Truck haulers in Stark County are bracing themselves for the 19-cent-a-gallon boost in the cost of diesel fuel. As it stands the price of gas can toggle back and forth between 20 to 50 cents a gallon during the course of a week. This begs the question whether anybody will notice today when the gas take increase of 10.5 cents will jump.
The diesel fuel tax bump of 19 cents will definitely affect the balance sheet of a lot of local businesses. Already a number of them are flinching at the 68 percent increase.
For instance Green Lines Transportation, a company out of Malvern, with more than 100 tractor-trailer trucks, projects its diesel fuel costs will inflate by around $50,000 due to the tax increase.
Roger Bettis, Green Lines President, already figured the company would have to pass at least a portion of the jump onto its customers by way of a higher fuel surcharge. In fact, he pointed out that fuel is the company’s biggest non-employee expense.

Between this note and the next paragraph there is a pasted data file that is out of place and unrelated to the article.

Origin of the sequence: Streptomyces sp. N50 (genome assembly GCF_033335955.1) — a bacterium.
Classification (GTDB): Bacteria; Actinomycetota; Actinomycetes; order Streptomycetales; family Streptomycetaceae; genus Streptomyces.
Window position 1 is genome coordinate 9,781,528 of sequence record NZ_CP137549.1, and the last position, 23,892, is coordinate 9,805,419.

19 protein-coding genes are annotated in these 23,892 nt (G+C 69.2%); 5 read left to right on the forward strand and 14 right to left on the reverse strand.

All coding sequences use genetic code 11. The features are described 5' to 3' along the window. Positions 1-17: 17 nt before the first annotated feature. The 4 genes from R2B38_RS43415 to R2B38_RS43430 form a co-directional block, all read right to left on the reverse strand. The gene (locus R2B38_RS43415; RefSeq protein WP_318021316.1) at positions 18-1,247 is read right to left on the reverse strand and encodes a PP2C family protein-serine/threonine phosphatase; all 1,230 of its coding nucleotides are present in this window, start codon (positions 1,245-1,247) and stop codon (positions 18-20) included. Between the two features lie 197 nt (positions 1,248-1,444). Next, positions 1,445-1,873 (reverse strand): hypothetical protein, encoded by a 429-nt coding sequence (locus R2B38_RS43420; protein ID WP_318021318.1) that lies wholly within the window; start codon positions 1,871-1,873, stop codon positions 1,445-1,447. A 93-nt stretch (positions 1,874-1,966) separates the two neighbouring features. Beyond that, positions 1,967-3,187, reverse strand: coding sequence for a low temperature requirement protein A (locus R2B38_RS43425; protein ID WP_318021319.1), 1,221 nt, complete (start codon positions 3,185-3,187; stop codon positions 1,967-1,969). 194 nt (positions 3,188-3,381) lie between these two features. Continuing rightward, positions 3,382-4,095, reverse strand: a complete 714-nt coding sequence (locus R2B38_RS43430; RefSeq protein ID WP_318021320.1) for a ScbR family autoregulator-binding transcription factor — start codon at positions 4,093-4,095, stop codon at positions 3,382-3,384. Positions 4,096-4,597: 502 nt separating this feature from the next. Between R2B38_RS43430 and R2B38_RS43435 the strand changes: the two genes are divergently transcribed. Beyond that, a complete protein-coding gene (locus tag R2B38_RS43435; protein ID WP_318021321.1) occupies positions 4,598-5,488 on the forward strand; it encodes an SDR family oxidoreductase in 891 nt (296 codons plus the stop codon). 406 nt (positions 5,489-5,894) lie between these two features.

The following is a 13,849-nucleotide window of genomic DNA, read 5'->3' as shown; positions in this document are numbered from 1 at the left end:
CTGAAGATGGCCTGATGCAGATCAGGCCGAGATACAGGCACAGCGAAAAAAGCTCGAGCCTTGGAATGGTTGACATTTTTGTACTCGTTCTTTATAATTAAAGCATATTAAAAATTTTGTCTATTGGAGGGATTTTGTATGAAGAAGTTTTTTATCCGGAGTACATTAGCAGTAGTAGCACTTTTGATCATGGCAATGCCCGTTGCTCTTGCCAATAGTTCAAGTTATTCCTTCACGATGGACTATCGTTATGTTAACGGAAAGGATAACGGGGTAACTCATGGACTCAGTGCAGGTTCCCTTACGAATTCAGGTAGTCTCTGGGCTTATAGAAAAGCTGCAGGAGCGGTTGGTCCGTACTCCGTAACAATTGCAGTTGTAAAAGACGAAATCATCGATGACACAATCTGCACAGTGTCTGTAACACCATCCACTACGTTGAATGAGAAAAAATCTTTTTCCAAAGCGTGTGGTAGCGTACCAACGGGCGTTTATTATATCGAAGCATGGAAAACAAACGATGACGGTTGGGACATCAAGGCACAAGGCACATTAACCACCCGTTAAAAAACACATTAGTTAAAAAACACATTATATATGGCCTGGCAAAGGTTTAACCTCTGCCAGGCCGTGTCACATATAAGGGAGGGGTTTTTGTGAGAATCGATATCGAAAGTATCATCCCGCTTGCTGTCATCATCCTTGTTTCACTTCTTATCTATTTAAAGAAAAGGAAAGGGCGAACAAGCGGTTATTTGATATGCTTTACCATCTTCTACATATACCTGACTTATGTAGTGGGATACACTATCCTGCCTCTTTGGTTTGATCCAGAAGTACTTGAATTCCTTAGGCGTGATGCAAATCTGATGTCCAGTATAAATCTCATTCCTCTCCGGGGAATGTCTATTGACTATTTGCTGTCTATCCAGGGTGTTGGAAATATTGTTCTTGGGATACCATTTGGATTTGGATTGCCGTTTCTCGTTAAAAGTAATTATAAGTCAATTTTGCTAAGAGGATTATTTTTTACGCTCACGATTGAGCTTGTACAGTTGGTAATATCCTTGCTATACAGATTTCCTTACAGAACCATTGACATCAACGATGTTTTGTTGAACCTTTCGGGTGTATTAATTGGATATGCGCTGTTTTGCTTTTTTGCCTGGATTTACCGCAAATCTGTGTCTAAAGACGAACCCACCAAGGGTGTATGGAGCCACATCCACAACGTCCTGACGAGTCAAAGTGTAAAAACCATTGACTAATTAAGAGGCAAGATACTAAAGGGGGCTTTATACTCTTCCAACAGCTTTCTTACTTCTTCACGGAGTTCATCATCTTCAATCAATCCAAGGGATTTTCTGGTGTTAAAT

“I have to somehow accept it, deal with it,” he said. “The fuel surcharge will help offset it… But the consumer’s going to end up paying more for the shipping cost.”
He’s grateful, however, that the affect of the increase is limited due to the fact that Green Line’s fleet operate in several other states. Here’s how it works. With Ohio being part of an interstate compact, trucking companies are only mandated to pay Ohio fuel taxes contingent on the number of miles driven in Ohio, not on the overall amount of fuel they purchase in Ohio.
The president of the company said he planned to purchase more fuel-efficient trucks that would bump the fuel mileage up from six miles to closer to seven or eight. This would go a long way toward limiting the damage of the tax increase.
Pat Gardner, safety director of Canton-based Logan Trucking, indicated the fuel tax will curtail the company’s ability to give more benefits to its employees.
He says, “The profit margin in trucking is so miniscule now and hard to obtain good quality drivers so… you invest a lot in your benefit packages and you pay your health care, your retirement, try to give these guys good compensation. When taxes increase like this, it takes away from your ability to benefit your employees.”
He also made a point that he didn’t have the wherewithal to increase the charges to customers because most have locked in rates for an extended period.
What do you all think? This new tax will be felt in pretty big ways, right?